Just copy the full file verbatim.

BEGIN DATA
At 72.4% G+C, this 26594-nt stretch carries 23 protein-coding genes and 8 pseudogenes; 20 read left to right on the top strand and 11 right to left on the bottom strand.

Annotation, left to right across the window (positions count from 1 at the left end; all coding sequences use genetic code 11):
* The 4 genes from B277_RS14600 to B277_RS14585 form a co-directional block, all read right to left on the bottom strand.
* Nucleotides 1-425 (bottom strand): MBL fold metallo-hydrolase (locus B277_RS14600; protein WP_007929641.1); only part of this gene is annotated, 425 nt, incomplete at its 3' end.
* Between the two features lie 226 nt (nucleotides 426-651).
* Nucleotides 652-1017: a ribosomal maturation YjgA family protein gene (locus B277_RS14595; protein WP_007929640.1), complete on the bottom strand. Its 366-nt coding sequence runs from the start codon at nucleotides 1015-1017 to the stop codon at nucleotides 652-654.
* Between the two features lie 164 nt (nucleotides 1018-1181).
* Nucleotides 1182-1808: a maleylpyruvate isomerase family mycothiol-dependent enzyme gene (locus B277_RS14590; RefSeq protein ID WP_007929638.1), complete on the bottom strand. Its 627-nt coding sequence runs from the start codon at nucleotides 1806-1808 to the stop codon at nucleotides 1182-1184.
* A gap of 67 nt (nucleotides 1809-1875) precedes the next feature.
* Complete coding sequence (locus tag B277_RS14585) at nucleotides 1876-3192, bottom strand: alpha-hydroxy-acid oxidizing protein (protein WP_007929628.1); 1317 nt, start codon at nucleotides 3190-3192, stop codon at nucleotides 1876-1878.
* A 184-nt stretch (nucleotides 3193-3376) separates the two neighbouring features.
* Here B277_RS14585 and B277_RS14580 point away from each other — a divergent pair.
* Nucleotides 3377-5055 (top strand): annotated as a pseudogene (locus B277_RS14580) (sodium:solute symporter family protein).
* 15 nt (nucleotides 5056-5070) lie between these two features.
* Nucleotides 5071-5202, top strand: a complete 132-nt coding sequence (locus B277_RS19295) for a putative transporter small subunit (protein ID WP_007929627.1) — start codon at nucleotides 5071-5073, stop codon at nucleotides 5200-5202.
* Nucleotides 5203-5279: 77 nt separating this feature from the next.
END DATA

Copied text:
At 72.4% G+C, this 26594-nt stretch carries 23 protein-coding genes and 8 pseudogenes; 20 read left to right on the top strand and 11 right to left on the bottom strand.

Annotation, left to right across the window (positions count from 1 at the left end; all coding sequences use genetic code 11):
* The 4 genes from B277_RS14600 to B277_RS14585 form a co-directional block, all read right to left on the bottom strand.
* Nucleotides 1-425 (bottom strand): MBL fold metallo-hydrolase (locus B277_RS14600; protein WP_007929641.1); only part of this gene is annotated, 425 nt, incomplete at its 3' end.
* Between the two features lie 226 nt (nucleotides 426-651).
* Nucleotides 652-1017: a ribosomal maturation YjgA family protein gene (locus B277_RS14595; protein WP_007929640.1), complete on the bottom strand. Its 366-nt coding sequence runs from the start codon at nucleotides 1015-1017 to the stop codon at nucleotides 652-654.
* Between the two features lie 164 nt (nucleotides 1018-1181).
* Nucleotides 1182-1808: a maleylpyruvate isomerase family mycothiol-dependent enzyme gene (locus B277_RS14590; RefSeq protein ID WP_007929638.1), complete on the bottom strand. Its 627-nt coding sequence runs from the start codon at nucleotides 1806-1808 to the stop codon at nucleotides 1182-1184.
* A gap of 67 nt (nucleotides 1809-1875) precedes the next feature.
* Complete coding sequence (locus tag B277_RS14585) at nucleotides 1876-3192, bottom strand: alpha-hydroxy-acid oxidizing protein (protein WP_007929628.1); 1317 nt, start codon at nucleotides 3190-3192, stop codon at nucleotides 1876-1878.
* A 184-nt stretch (nucleotides 3193-3376) separates the two neighbouring features.
* Here B277_RS14585 and B277_RS14580 point away from each other — a divergent pair.
* Nucleotides 3377-5055 (top strand): annotated as a pseudogene (locus B277_RS14580) (sodium:solute symporter family protein).
* 15 nt (nucleotides 5056-5070) lie between these two features.
* Nucleotides 5071-5202, top strand: a complete 132-nt coding sequence (locus B277_RS19295) for a putative transporter small subunit (protein ID WP_007929627.1) — start codon at nucleotides 5071-5073, stop codon at nucleotides 5200-5202.
* Nucleotides 5203-5279: 77 nt separating this feature from the next.